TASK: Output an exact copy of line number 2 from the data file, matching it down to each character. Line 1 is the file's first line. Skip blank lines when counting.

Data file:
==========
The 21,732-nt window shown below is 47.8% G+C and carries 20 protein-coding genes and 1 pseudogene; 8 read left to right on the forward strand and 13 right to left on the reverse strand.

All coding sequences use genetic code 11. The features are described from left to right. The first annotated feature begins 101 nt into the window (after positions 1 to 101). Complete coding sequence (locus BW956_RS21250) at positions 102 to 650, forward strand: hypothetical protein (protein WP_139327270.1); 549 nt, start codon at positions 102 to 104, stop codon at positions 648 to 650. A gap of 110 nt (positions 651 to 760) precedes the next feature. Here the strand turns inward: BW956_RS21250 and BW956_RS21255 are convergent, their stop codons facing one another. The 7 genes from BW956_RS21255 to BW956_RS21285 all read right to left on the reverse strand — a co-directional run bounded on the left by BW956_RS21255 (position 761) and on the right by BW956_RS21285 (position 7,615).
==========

All coding sequences use genetic code 11. The features are described from left to right. The first annotated feature begins 101 nt into the window (after positions 1 to 101). Complete coding sequence (locus BW956_RS21250) at positions 102 to 650, forward strand: hypothetical protein (protein WP_139327270.1); 549 nt, start codon at positions 102 to 104, stop codon at positions 648 to 650. A gap of 110 nt (positions 651 to 760) precedes the next feature. Here the strand turns inward: BW956_RS21250 and BW956_RS21255 are convergent, their stop codons facing one another. The 7 genes from BW956_RS21255 to BW956_RS21285 all read right to left on the reverse strand — a co-directional run bounded on the left by BW956_RS21255 (position 761) and on the right by BW956_RS21285 (position 7,615).